Recently, the editor of CathBlog wrote to the Office for the Participation of Women (OPW) remarking that most of the writers for CathBlog are clergy and lay men. I too had noticed this, and have also noticed the same trend in other publications that I read with gusto.
I wondered why that was, being that I could readily think of hundreds of women who write as intellectually and beautifully as any men that I know. Are we not brave enough to contribute? Is it busy-ness? There could be a myriad of reasons. This request also made me reflect on the sheer volume of women I see more or less running parishes, in roles as pastoral associates; special ministers; readers; musicians; liturgists; running youth groups, prayer groups, service groups, social justice groups.....and volunteering in so many ways.
Indeed these women have responded to the call for “all the baptized and confirmed to be aware of their active responsibility in the Church’s life (Novo Millennio Ineunte, no. 46). They have responded to the call for collaborative ministry, “the way that mature Christians express their unity in Christ and work together to accomplish his mission in the world” (From Words to Deeds, US Bishops Conference).The National Church Life Survey of 2007 reported that 61 percent of Catholic mass attendees are women. So I have much cause to wonder about women in the Church.
As a young, single lay feminist, it is not lost on me the irony that most of my saintly/Catholic role models are religious women or men. Will young Catholic women in 50 years feel the same way? Will we have to wrack our brains to find female role models that not only managed to change the world, lived fulfilling lives of radical service to the gospel, but also that had a family? And what about the world?
In Australia on Saturday, we may just elect democratically our first female Prime Minister. To many, this might signal a triumph – a sign that women are finally equal in status and power to men. But...let’s look at some statistics. “According to the AMP/NATSEM Income and Wealth Report, a 25-year-old man is likely to earn a total of $2.4 million over the next 40 years, more than one-and-a-half times the $1.5 million prospective earnings of a woman. Women are less likely to be in leadership positions within organisations and only 10.7 per cent of executive managers are women.” (ABS data). So these are the Australian stats.
Most women who desire marriage and family accept that at some point in their lives, their capacity to earn may be lessened, depending on the number of children they have, and indeed, the circumstances. But must this acceptance mean that women renounce their goals and ambitions, even to the point where they perhaps deny their own vocations?
I have just returned from six weeks in Paraguay. In my time there, I was introduced to numerous newborn babies. In Paraguay, the poorer the women are, the more likely they are to be expected to take on traditional roles. In the barrio where I spent most of my time not only were the mothers the primary-care givers, nappy changers, breast feeders, cooks and cleaners, quite often they had been abandoned by the father of the child even before the end of the first trimester. Like women in most countries – they are of mixed minds about their “ascribed roles”, but unlike in Australia, they generally had little hope of any other opportunities apart from being mothers, and probably single ones.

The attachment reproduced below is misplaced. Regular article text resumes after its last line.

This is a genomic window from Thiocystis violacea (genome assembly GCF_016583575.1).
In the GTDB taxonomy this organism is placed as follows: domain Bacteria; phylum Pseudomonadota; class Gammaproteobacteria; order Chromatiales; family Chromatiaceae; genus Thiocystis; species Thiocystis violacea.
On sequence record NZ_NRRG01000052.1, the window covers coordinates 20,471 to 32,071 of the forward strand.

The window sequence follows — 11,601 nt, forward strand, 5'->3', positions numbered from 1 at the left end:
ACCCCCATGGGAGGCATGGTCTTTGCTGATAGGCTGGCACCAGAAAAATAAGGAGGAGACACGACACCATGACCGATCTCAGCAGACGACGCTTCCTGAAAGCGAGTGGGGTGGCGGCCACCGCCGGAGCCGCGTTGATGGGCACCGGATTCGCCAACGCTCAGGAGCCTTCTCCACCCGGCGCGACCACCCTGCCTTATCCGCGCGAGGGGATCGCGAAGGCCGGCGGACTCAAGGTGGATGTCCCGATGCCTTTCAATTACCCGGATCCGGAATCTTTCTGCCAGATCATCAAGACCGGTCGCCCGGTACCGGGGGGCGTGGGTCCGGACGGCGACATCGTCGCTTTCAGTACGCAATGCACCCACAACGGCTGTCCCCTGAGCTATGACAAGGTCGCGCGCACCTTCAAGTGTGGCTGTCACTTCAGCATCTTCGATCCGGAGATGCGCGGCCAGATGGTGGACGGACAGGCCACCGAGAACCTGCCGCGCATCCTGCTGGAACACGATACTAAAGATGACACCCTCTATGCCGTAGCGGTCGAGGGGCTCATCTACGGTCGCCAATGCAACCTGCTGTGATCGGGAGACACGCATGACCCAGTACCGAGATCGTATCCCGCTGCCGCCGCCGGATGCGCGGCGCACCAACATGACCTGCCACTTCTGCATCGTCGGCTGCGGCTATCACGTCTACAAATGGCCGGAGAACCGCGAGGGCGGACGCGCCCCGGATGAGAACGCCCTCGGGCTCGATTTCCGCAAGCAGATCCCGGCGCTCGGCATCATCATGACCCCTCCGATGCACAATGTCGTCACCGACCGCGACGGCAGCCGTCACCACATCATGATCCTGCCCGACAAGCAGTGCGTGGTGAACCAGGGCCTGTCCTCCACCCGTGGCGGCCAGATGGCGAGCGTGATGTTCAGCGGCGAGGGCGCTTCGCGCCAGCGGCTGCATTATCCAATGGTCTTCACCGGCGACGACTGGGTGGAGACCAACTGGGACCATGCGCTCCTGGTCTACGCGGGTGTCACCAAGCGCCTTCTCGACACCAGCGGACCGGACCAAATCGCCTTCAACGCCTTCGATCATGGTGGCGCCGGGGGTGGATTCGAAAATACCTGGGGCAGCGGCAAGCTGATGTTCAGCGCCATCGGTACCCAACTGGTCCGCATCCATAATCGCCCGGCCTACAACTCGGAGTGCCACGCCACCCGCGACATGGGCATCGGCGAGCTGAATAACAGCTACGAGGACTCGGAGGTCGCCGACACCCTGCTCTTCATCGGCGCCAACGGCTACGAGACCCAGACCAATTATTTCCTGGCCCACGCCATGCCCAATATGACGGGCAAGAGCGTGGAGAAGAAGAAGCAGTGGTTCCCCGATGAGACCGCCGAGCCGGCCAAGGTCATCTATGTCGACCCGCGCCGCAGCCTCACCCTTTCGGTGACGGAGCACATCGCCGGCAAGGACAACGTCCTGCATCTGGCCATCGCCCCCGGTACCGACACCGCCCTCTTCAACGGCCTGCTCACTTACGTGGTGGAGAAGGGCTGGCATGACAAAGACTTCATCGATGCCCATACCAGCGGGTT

Many of them enjoy nurturing, nesting, cooking, making house, just as many Australian women (and men) enjoy these things to varying degrees. For argument’s sake, I know for sure that I enjoy cooking more than my father – which is a good thing for anyone who might choose to eat at our house.
My time in Paraguay did however, make me ask if it is possible for me to have a fulfilling career as well as a family without working doubly hard for half the pay, that is, as they say, to have it all.
John Paul II wrote in his Letter to Women in 1995:
“In this vast domain of service, the Church’s two-thousand-year history, for all its historical conditioning, has truly experienced the “genius of woman”; from the heart of the Church there have emerged women of the highest calibre who have left an impressive and beneficial mark in history. I think of the great line of woman martyrs, saints and famous mystics. In a particular way I think of Saint Catherine of Siena and of Saint Teresa of Avila, whom Pope Paul VI of happy memory granted the title of Doctors of the Church. And how can we overlook the many women, inspired by faith, who were responsible for initiatives of extraordinary social importance, especially in serving the poorest of the poor? The life of the Church in the Third Millennium will certainly not be lacking in new and surprising manifestations of “the feminine genius”.
The informal slogan of the Decade of Women became “Women do two-thirds of the world’s work, receive 10 percent of the world’s income and own one percent of the means of production.”
I agree with John Paul II as he writes about the many female role models in our Church’s history, but, I lament, there are not as many as I would like to see. Missing in this letter is mention of lay saints, lay women, mothers, workers like Dorothy Day and others. Is it that by choosing marriage and family, the most popular vocation, that we lose our capacity to be saints or role models? Or is it, and I suspect that this might be closer to the truth, that we are just too damn busy?
Beth Doherty is media officer for the Australian Catholic Bishops Conference.
Disclaimer: CathBlog is an extension of CathNews story feedback. It is intended to promote discussion and debate among the subscribers to CathNews and the readers of the website. The opinions expressed in CathBlog are those of the authors and do not necessarily reflect those of the members of the Australian Catholic Bishops Conference or of Church Resources.